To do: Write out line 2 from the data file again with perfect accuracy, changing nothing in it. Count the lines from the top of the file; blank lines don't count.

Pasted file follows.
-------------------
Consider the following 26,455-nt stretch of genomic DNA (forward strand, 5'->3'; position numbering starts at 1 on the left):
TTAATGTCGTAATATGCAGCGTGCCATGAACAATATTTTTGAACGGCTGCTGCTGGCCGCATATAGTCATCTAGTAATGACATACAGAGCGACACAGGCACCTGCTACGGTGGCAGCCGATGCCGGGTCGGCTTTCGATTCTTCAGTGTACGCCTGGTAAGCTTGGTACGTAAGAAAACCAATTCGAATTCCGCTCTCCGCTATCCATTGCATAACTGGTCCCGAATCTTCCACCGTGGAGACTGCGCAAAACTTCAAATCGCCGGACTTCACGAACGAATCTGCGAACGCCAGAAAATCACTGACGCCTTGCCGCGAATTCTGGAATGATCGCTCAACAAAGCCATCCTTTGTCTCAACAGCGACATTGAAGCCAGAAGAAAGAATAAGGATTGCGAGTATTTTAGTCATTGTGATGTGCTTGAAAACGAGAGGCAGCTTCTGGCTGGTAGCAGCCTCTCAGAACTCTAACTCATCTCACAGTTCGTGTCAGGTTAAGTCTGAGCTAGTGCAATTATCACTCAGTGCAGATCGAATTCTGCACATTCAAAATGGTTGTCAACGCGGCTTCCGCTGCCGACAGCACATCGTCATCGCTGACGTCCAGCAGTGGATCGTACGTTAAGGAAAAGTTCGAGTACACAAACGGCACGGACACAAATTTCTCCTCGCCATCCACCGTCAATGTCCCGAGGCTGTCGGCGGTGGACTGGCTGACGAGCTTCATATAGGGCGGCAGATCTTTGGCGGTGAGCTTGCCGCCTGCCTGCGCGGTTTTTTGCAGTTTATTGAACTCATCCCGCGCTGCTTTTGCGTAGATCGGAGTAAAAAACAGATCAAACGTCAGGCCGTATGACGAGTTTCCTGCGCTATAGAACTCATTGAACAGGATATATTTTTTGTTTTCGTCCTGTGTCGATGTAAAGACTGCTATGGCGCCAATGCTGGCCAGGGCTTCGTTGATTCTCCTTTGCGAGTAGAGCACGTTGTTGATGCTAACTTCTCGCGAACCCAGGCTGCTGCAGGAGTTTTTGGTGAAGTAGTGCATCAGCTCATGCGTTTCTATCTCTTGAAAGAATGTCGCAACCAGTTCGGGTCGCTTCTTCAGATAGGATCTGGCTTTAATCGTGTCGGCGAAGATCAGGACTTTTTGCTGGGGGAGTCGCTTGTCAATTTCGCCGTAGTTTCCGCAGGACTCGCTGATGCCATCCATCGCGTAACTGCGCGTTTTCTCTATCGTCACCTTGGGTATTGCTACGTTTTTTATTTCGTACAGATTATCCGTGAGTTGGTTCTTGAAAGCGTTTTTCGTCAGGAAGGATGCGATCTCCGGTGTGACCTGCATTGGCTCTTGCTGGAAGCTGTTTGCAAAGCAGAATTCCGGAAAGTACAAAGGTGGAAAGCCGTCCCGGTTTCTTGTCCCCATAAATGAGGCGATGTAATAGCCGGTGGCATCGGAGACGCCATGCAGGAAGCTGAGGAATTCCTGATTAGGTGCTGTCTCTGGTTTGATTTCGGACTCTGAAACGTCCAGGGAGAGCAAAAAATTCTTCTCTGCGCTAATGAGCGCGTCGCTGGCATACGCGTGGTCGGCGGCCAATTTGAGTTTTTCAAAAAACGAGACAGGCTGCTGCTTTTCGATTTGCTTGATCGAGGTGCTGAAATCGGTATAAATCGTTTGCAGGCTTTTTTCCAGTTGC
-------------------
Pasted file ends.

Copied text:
TTAATGTCGTAATATGCAGCGTGCCATGAACAATATTTTTGAACGGCTGCTGCTGGCCGCATATAGTCATCTAGTAATGACATACAGAGCGACACAGGCACCTGCTACGGTGGCAGCCGATGCCGGGTCGGCTTTCGATTCTTCAGTGTACGCCTGGTAAGCTTGGTACGTAAGAAAACCAATTCGAATTCCGCTCTCCGCTATCCATTGCATAACTGGTCCCGAATCTTCCACCGTGGAGACTGCGCAAAACTTCAAATCGCCGGACTTCACGAACGAATCTGCGAACGCCAGAAAATCACTGACGCCTTGCCGCGAATTCTGGAATGATCGCTCAACAAAGCCATCCTTTGTCTCAACAGCGACATTGAAGCCAGAAGAAAGAATAAGGATTGCGAGTATTTTAGTCATTGTGATGTGCTTGAAAACGAGAGGCAGCTTCTGGCTGGTAGCAGCCTCTCAGAACTCTAACTCATCTCACAGTTCGTGTCAGGTTAAGTCTGAGCTAGTGCAATTATCACTCAGTGCAGATCGAATTCTGCACATTCAAAATGGTTGTCAACGCGGCTTCCGCTGCCGACAGCACATCGTCATCGCTGACGTCCAGCAGTGGATCGTACGTTAAGGAAAAGTTCGAGTACACAAACGGCACGGACACAAATTTCTCCTCGCCATCCACCGTCAATGTCCCGAGGCTGTCGGCGGTGGACTGGCTGACGAGCTTCATATAGGGCGGCAGATCTTTGGCGGTGAGCTTGCCGCCTGCCTGCGCGGTTTTTTGCAGTTTATTGAACTCATCCCGCGCTGCTTTTGCGTAGATCGGAGTAAAAAACAGATCAAACGTCAGGCCGTATGACGAGTTTCCTGCGCTATAGAACTCATTGAACAGGATATATTTTTTGTTTTCGTCCTGTGTCGATGTAAAGACTGCTATGGCGCCAATGCTGGCCAGGGCTTCGTTGATTCTCCTTTGCGAGTAGAGCACGTTGTTGATGCTAACTTCTCGCGAACCCAGGCTGCTGCAGGAGTTTTTGGTGAAGTAGTGCATCAGCTCATGCGTTTCTATCTCTTGAAAGAATGTCGCAACCAGTTCGGGTCGCTTCTTCAGATAGGATCTGGCTTTAATCGTGTCGGCGAAGATCAGGACTTTTTGCTGGGGGAGTCGCTTGTCAATTTCGCCGTAGTTTCCGCAGGACTCGCTGATGCCATCCATCGCGTAACTGCGCGTTTTCTCTATCGTCACCTTGGGTATTGCTACGTTTTTTATTTCGTACAGATTATCCGTGAGTTGGTTCTTGAAAGCGTTTTTCGTCAGGAAGGATGCGATCTCCGGTGTGACCTGCATTGGCTCTTGCTGGAAGCTGTTTGCAAAGCAGAATTCCGGAAAGTACAAAGGTGGAAAGCCGTCCCGGTTTCTTGTCCCCATAAATGAGGCGATGTAATAGCCGGTGGCATCGGAGACGCCATGCAGGAAGCTGAGGAATTCCTGATTAGGTGCTGTCTCTGGTTTGATTTCGGACTCTGAAACGTCCAGGGAGAGCAAAAAATTCTTCTCTGCGCTAATGAGCGCGTCGCTGGCATACGCGTGGTCGGCGGCCAATTTGAGTTTTTCAAAAAACGAGACAGGCTGCTGCTTTTCGATTTGCTTGATCGAGGTGCTGAAATCGGTATAAATCGTTTGCAGGCTTTTTTCCAGTTGC